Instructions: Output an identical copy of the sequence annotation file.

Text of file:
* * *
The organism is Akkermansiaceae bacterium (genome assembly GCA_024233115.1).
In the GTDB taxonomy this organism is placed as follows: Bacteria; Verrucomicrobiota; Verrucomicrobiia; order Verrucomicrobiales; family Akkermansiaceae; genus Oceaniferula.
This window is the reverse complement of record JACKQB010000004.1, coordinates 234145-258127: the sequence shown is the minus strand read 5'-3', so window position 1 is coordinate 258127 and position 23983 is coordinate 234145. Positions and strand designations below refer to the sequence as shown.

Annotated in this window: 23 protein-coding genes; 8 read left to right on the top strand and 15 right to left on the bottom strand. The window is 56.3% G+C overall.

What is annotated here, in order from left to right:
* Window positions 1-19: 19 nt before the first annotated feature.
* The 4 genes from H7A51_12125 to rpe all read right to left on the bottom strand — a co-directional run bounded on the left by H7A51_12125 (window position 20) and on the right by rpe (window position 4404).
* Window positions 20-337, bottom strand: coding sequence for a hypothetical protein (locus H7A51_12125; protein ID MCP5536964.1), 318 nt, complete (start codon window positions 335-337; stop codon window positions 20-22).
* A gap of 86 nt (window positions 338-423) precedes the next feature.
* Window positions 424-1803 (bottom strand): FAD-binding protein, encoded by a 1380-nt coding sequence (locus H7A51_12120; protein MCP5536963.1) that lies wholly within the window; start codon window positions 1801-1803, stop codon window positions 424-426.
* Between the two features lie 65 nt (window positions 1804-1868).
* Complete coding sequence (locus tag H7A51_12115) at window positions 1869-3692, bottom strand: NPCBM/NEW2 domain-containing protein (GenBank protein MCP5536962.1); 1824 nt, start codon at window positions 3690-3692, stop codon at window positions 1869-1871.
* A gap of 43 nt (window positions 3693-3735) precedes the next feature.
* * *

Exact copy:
The organism is Akkermansiaceae bacterium (genome assembly GCA_024233115.1).
In the GTDB taxonomy this organism is placed as follows: Bacteria; Verrucomicrobiota; Verrucomicrobiia; order Verrucomicrobiales; family Akkermansiaceae; genus Oceaniferula.
This window is the reverse complement of record JACKQB010000004.1, coordinates 234145-258127: the sequence shown is the minus strand read 5'-3', so window position 1 is coordinate 258127 and position 23983 is coordinate 234145. Positions and strand designations below refer to the sequence as shown.

Annotated in this window: 23 protein-coding genes; 8 read left to right on the top strand and 15 right to left on the bottom strand. The window is 56.3% G+C overall.

What is annotated here, in order from left to right:
* Window positions 1-19: 19 nt before the first annotated feature.
* The 4 genes from H7A51_12125 to rpe all read right to left on the bottom strand — a co-directional run bounded on the left by H7A51_12125 (window position 20) and on the right by rpe (window position 4404).
* Window positions 20-337, bottom strand: coding sequence for a hypothetical protein (locus H7A51_12125; protein ID MCP5536964.1), 318 nt, complete (start codon window positions 335-337; stop codon window positions 20-22).
* A gap of 86 nt (window positions 338-423) precedes the next feature.
* Window positions 424-1803 (bottom strand): FAD-binding protein, encoded by a 1380-nt coding sequence (locus H7A51_12120; protein MCP5536963.1) that lies wholly within the window; start codon window positions 1801-1803, stop codon window positions 424-426.
* Between the two features lie 65 nt (window positions 1804-1868).
* Complete coding sequence (locus tag H7A51_12115) at window positions 1869-3692, bottom strand: NPCBM/NEW2 domain-containing protein (GenBank protein MCP5536962.1); 1824 nt, start codon at window positions 3690-3692, stop codon at window positions 1869-1871.
* A gap of 43 nt (window positions 3693-3735) precedes the next feature.